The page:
Just as bone contacted by the thread peak is gradually radially compacted, bone received in the thread trough is also gradually compacted an equivalent amount. As the dilator advances through the bone, the trough radially expands in a manner corresponding to taper 105. Thus, the portion of bone encountering the thread trough will also be gradually pushed outwardly. As described above, the dilator's threads begin at the distal end of tip 100 and run out on the distal portion of body 200. Just as the thread peak is limited by an axial projection of the unthreaded portion 231 of body 200, the thread trough also expands until it is co-extensive with the unthreaded portion 231. Naturally, if the thread peaks are truncated radially inward of the axial projection of the body, the thread trough also will be so limited.
As a result, bone contacted by the thread peaks, thread troughs, and the portions of the thread between the peaks and troughs, all are dilated and compacted in the same amount. The resultant bone tunnel exhibits even compaction along the length of the bone tunnel.
Although preferred, the dilator does not have to be cannulated. Instead, the dilator may be introduced into a small pilot hole formed in the bone. As the dilator threadingly and controllingly advances along the pilot hole, the dilator will accurately follow the path of the pilot hole in the bone and will not veer off course, as can be the case with prior art non-threaded dilators. This is due to the novel threaded taper of the present dilator 5, which induces the dilator to align itself as the dilator advances through the pilot hole.
The present dilator may assume other configurations which render it more effective in dilating bone tunnels. For example, and referring now to FIG. 4, the body 600 may have a proximal linear taper 605, rather than the cylindrical shape of body 200. And referring next to FIG. 5, the body 700 may have a proximal arcuate flare 705. These configurations, and others not mentioned, may be employed to further displace the cancellous bone of the bone tunnel or contour the bone tunnel in a desirable manner.
Referring next to FIGS. 6-9, an additional embodiment 800 of the invention primarily dilates a bone tunnel, but also has a distal cutting flute 805 and/or a proximal cutting flute 810.
The distal cutting flute 805 aids in opening a passage through which the dilator 800 passes while forming a bone tunnel. More particularly, when the dilator 800 is dilating a bone tunnel, it threadingly advances through the bone tunnel, in a clockwise manner. As the dilator 800 rotates, the sharp edge 815 of the distal flute 805 cuts away soft cancellous bone encountered as the dilator 800 advances. Cutting away this inner-most bone matter of the passage facilitates passage of the dilator into the bone.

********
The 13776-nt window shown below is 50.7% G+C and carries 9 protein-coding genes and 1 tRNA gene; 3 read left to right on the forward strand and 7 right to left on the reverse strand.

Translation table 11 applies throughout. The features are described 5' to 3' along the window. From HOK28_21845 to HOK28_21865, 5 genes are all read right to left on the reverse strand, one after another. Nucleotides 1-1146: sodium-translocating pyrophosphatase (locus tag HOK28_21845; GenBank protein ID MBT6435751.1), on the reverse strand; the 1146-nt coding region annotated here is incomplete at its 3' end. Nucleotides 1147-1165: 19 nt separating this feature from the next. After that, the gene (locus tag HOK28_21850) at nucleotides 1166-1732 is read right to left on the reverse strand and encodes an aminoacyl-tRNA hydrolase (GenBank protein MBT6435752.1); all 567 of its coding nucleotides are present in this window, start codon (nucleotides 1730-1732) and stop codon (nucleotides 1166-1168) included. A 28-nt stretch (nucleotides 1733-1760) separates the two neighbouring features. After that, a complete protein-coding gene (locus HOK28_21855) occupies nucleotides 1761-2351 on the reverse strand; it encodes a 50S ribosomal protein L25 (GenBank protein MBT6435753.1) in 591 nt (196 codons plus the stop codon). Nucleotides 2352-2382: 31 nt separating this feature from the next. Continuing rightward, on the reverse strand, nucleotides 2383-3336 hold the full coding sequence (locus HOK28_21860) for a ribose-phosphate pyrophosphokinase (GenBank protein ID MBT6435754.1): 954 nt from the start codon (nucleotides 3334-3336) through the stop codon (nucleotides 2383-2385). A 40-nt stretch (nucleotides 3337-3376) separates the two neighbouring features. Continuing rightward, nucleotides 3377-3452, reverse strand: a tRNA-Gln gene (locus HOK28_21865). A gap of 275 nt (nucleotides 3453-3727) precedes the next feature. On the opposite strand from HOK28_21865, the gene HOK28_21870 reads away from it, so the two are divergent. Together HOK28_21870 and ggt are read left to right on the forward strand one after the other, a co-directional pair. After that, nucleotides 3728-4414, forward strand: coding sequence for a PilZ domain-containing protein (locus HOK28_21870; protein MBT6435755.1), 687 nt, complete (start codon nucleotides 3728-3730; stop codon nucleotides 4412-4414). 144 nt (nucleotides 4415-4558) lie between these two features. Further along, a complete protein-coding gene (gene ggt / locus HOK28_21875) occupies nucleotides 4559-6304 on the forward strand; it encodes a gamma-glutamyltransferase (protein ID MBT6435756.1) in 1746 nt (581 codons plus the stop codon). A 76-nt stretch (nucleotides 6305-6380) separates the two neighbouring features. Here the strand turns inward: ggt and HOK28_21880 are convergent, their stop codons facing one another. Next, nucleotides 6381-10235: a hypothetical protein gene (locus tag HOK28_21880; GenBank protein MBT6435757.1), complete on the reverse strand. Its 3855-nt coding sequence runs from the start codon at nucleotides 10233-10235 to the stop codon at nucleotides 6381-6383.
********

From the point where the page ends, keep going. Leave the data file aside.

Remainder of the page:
The proximal cutting flute 810 aids in removing the dilator 800 from a bone tunnel following dilation of the bone tunnel. More particularly, when the dilator 800 is removed from the bone tunnel, it threadingly withdraws from the bone tunnel, in a counterclockwise manner. As the dilator 800 threadingly withdraws, the sharp edge 820 of the proximal flute 810 cuts away any soft cancellous bone that may spring back into the bone tunnel following dilation, and/or any other bone matter that may encumber removal of the dilator from the bone tunnel. Cutting away this encroaching bone matter reduces resistance to removing the dilator 800 from the dilated bone tunnel.
It should be appreciated that distal cutting flute 805 is configured so that it will only cut bone while the dilator is advancing into the bone, and proximal cutting flute 810 is configured so that it will only cut bone while the dilator is withdrawing from bone.
To aid in determining whether the dilator is imparting an appropriate level of compaction and/or dilating in a sufficiently gentle manner, the dilator may include, or may be adaptable for connection to, a torque indicator to ascertain the amount of torque or stress that dilation is causing.
The invention is not limited to the foregoing, but also encompasses all improvements and substitutions consistent with the principles of the invention.
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|International Classification||A61B17/88, A61B17/16|
|Cooperative Classification||A61B17/1604, A61B17/885, A61B17/1615|
|Nov 1, 1999||AS||Assignment|
Owner name: INNOVASIVE DEVICES, INC, MASSACHUSETTS
Free format text: ASSIGNMENT OF ASSIGNORS INTEREST;ASSIGNORS:HICKEN, GREG;HAYS, GRETA JO;FALLIN, T. WADE;REEL/FRAME:010368/0700
Effective date: 19991029
|Jan 24, 2002||AS||Assignment|
Owner name: HICKEN, GREG, UTAH
Free format text: ASSIGNMENT OF ASSIGNORS INTEREST;ASSIGNOR:INNOVASIVE DEVICES, INC.;REEL/FRAME:012511/0900
Effective date: 20011106
|Jul 11, 2006||FPAY||Fee payment|
Year of fee payment: 4
|Sep 22, 2010||FPAY||Fee payment|
Year of fee payment: 8
|Sep 16, 2014||FPAY||Fee payment|
Year of fee payment: 12